at least she knows all kinds of everything...

Yes, and she's an acknowledged expert on snowdrops and daffodils, not to mention butterflies, bees and things of the seas. No wonder the farming community has so much respect for her, not to mention the Fisheries I'm sure :D
OP Shitonya Brits    
23 Mar 2019  #30
you strongly oppose Poland`s membership in the EU. So, explain this contradiction because you seem to be engaged in heavy doublethinking

There is no contradiction and I'll be very happy to help you understand this with another learning moment for you.

Poland is a sovereign nation.

Yes, really, you read that right!

Your communist indoctrination and privileged PRL-era upbringing keeps misleading you into believing (nay, more important to you, "feeling"!) otherwise but it is a fact.

True Poles know that Poland has been free and independent throughout many centuries of its 1,000 year history. It is Poland's natural state of being.

Your Soviet-influenced existence is but a mere speck of dust which is not representative of true Poland at all.

As a sovereign nation Poland is free to join, challenge the direction of, and leave international unions and alliances as befits its own national interests.

Indeed, Poland has flexed its sovereignty within the EU many times most notably by declining to join the disastrous Euro currency and refusing to accept unneeded and unwanted non-EU economic migrant quotas from Brussels.

Poland has also sought direct bilateral trade agreements around the world in the interests of Poland's export markets.

Poland has looked to Washington not Brussels on military matters.

Poland has also been very active in maintaining ties with and assisting Polonia worldwide.

Even the EU paid lip service to this reality of Polish sovereignty in its 2018 State of the Union Address:

European sovereignty is born of Member States' national sovereignty and does not replace it. Sharing sovereignty - when and where needed - makes each of our nation states stronger.

ec.europa.eu/commission/sites/beta-political/files/soteu2018-speech_en_0.pdf

So why did the EU need to make this statement at all?

Because EU politicians know the EU is despised and they will grudgingly say anything now to buy themselves more time.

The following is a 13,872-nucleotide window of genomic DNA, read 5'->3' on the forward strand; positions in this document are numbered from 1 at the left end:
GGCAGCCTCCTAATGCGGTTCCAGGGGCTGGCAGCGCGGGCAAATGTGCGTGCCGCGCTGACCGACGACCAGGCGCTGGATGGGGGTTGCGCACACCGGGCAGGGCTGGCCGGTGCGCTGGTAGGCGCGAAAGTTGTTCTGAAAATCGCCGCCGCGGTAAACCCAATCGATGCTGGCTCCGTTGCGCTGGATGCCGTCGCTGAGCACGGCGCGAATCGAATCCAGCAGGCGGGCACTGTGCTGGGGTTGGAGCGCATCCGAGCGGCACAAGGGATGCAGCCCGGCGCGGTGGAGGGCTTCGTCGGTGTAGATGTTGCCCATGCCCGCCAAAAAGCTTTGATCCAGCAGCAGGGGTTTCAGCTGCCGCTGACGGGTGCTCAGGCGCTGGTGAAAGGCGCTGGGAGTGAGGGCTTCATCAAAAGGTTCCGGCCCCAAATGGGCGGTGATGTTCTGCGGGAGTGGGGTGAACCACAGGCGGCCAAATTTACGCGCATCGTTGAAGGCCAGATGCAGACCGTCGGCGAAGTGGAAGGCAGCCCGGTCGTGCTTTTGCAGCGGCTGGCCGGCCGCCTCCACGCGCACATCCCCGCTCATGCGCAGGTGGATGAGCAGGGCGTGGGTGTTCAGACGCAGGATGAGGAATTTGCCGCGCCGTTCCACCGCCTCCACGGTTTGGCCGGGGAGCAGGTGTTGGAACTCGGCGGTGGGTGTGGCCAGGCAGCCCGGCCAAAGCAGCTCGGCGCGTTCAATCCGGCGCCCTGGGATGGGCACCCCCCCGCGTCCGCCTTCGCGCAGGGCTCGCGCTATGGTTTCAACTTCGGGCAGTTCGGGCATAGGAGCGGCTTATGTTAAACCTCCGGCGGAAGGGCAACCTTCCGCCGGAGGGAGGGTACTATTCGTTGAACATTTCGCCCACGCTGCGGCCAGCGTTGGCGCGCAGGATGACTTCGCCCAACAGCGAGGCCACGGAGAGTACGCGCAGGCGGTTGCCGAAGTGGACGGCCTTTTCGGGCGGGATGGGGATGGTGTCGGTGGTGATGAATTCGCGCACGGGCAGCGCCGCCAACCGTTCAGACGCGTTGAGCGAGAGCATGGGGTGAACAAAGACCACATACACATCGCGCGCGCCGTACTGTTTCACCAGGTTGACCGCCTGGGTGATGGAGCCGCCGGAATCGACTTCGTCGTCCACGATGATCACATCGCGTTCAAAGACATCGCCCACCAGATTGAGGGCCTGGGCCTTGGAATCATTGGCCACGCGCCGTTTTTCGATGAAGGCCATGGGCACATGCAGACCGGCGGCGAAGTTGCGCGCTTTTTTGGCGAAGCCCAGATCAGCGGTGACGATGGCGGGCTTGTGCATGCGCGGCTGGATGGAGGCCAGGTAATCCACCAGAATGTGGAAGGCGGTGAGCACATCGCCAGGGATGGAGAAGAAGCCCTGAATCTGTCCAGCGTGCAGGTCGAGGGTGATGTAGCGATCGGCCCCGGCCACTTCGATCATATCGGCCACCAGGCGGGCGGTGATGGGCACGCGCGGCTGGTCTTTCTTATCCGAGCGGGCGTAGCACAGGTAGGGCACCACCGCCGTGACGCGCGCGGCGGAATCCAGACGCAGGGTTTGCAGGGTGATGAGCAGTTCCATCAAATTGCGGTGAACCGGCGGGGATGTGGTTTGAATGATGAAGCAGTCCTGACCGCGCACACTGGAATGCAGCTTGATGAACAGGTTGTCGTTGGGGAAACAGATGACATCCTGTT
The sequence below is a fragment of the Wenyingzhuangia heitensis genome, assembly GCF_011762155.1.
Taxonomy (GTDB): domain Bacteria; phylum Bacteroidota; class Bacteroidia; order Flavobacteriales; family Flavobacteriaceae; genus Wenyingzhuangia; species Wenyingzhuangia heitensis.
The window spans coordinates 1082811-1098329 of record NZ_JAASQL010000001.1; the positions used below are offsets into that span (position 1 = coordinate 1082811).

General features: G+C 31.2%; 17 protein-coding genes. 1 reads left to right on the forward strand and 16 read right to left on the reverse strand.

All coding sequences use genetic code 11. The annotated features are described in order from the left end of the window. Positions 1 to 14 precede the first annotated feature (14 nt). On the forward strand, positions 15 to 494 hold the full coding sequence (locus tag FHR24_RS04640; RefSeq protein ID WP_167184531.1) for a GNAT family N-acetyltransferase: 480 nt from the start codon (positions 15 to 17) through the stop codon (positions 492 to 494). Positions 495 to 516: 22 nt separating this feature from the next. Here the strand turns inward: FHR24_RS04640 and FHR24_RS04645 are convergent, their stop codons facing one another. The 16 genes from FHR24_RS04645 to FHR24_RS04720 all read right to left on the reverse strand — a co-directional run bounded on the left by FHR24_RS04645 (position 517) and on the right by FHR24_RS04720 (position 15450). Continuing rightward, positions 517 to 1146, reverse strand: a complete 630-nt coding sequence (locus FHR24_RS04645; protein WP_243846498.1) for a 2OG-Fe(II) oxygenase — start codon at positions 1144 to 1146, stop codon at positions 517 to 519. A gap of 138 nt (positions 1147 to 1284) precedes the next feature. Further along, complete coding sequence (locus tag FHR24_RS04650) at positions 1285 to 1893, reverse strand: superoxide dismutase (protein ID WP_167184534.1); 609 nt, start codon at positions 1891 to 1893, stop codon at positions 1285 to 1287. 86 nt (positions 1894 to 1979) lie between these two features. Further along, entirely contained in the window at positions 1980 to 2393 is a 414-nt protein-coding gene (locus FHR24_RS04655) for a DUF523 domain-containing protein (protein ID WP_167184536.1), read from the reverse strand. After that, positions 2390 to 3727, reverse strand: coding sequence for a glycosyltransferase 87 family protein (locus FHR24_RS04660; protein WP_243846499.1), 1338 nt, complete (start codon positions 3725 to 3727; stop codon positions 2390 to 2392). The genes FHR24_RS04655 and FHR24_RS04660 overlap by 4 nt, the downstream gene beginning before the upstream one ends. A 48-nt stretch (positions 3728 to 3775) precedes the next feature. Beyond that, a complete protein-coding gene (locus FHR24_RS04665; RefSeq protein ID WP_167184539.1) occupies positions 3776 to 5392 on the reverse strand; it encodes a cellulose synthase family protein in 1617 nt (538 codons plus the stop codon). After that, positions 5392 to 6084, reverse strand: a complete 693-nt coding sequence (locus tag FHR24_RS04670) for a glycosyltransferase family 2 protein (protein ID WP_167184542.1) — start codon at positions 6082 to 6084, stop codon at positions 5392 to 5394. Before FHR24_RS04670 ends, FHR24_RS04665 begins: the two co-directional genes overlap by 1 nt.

Because the EU has morphed far beyond its original purpose when Poland finally did join despite being delayed unfairly and unjustifiably by xenophobic welfare queens in Ireland.

And yes, Poland's accession was hard fought and richly deserved.

Not only in the context of its suffering during WWII.

Not only in the context of its struggle against and its final victory in defeating communism (even while some PRL-era commie fat cats with the right connections were living large in America at the time).

In order to even qualify for EU accession Poland had to purge and transform everything from top to bottom especially PRL-era laws, regulations and policies which stifled its social and economic potential.

Poland's economy underwent "shock therapy" to allow it to integrate into the free market (which was the original purpose of the EU when it was the EEC).

Privatisation and economic restructuring in Poland lead to a rapid rise in unemployment, inflation, and removal of many social safety nets. But this proved to be a short term hardship. Compare Poland today with other neighboring countries like Ukraine which was slow to transform its economy after the breakup of the Soviet Union. Political considerations aside Ukraine is still not economically prepared to join the EU decades after it became independent.

Your ill-informed posts on this topic simply demonstrate how PRL-era professional students like yourself have enjoyed an uninterrupted, cosseted livelihood completely detached from the rest of Poland's economy and Polish society ever since the 1990s.

Indeed, how can any professional student understand what has really been going on in Poland, and the issues experienced by real Poles, when for decades their time has been divided between their big city apartments, high school level Ivory Towers, and their private countryside dachas with the only distractions being regular, leisurely trips on a gilded and completely subsidised Grand Tour of Europe during an already short work schedule during the year?